Good and Bad Portlaoise
A lack of jobs in Portlaoise is the worst thing about the town, according to locals.
In a website survey conducted by Portlaoise man John Brennan, one in three respondents declared the lack of employment opportunities as their least favourite thing about Portlaoise.
The town’s litter problem and lack of cleanliness was the second choice.
An absence of Garda presence on the streets (16%), “clannish” locals (8%), poor shopping (4%) and drug abuse (4%) were the other main bones of contention for townies.
Asked what they liked most about Portlaoise, almost 40% of respondents declared the town’s geographical location as their favorite thing.
One in four who replied to the survey said that more jobs would most improve the town; 24% believed pedestrianizing the main street would be the way to go.
However, one person had a novel idea of what would provide the greatest boost to Portlaoise. “Get a KFC,” he suggested.
- Laois Nationalist
Making a Twit of Mayor
The Mayor of Limerick Jim Long is to refer a fake Twitter account to Gardai for investigation in a bid to get it removed.
The Twitter account, called @MayorJimbo, is apparently a parody of Limerick’s first citizen, containing references to his and deputy mayor Kevin Kiely’s upcoming trade mission to China.
Kiely also moved to slam the “sick” people who have set up the accounts on the social media website, and said they should “refer themselves to a psychiatrist.” He said he will also refer the same information for investigation after the account contained thinly veiled references to him.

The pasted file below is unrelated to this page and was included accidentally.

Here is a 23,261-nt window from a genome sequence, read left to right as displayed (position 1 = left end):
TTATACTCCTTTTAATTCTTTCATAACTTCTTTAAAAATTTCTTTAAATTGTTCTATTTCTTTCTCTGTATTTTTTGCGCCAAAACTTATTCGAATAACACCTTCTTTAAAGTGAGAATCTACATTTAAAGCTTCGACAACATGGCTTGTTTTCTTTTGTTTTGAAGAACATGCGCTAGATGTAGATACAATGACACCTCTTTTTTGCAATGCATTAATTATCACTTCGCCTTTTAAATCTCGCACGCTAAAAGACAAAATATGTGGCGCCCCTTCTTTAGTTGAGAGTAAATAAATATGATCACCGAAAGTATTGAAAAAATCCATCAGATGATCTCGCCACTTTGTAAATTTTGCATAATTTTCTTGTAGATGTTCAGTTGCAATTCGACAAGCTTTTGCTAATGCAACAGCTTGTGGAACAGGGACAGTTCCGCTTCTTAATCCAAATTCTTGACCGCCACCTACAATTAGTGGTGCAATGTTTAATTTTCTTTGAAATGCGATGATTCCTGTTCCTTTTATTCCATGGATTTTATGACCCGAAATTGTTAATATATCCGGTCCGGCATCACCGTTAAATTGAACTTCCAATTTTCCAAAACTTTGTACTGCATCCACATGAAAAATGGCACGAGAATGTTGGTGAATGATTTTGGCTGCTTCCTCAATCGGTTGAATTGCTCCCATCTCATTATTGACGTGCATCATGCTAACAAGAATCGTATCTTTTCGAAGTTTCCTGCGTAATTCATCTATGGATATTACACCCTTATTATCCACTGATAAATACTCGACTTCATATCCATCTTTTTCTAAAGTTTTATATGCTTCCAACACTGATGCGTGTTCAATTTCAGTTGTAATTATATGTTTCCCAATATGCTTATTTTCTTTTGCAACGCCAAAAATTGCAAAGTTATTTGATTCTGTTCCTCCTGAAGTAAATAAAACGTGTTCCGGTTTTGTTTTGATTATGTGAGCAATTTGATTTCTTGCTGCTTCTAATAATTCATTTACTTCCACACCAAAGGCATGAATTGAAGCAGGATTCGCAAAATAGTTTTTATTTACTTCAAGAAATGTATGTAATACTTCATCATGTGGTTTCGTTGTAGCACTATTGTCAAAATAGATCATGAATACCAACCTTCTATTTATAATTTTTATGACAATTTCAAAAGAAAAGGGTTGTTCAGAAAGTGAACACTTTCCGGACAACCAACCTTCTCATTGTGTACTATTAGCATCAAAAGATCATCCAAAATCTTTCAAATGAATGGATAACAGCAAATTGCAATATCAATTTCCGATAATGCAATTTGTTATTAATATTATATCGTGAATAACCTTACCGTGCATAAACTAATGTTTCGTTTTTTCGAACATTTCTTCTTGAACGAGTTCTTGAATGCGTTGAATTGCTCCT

It is the nature of the comments which has also prompted the mayor to indicate he may launch a private case once the culprit is caught.
One tweet reads, “Shud I sheav off da tash? Kiley sez it is a mark of rirsresprct bad manners to da Ceinee lads. I tink he is taken da piss.”
Another reads, “Off to Chineeland telling the forginers what ta do.”
A further tweet states: “Me chins is wobbling off da scale today [sic].”
Long said, “When I discover this person, I would like to think all their assets are in their own name, because I will take what they have.”
He confirmed the communications had been referred to the Gardai (police), adding, “The disappointing thing for me is that they don’t come up and say these things to my face. But they wouldn’t because they know what they would get.”
Kiely says he believes the Twitter account was set up to mock his and Long’s trip.
“Obviously, some people are sore because we got in there first. I won’t pass any apology to anybody on going on my trip to China with the mayor. I was invited when I met the Chinese Ambassador, and I am going over with the intention of meeting people, promoting Limerick and bringing jobs back.”
- Limerick Leader
Hat Thief Pays
A MAN who stole another man's Munster rugby hat and then bit him on the nose when he asked for it back has been ordered to pay €1,000 to his victim.
Thomas Barrett of Castleisland appeared before Castleisland District Court where he pleaded guilty to assault causing harm at Main Street, Castleisland, on December 19, 2010.
The court heard that Barrett's victim had been standing in a crowd outside a nightclub at around 2: 30 a.m. waiting for a taxi he had called earlier. Barrett then approached him and grabbed a Munster Rugby hat from his head.
When the man asked for his hat back Barrett laughed at him and then "lunged at him" and bit his nose leaving teeth marks.
Inspector Donal Ashe said that the victim told Gardai that Barrett had "bit me like a bear.”
Defense solicitor Dave Ramsay said the offense was on the "lower end of the scale" when compared with other offenses under same act.
He added that his client, a 30-year-old father-of-two, came from a very good family and had not come to Garda attention recently.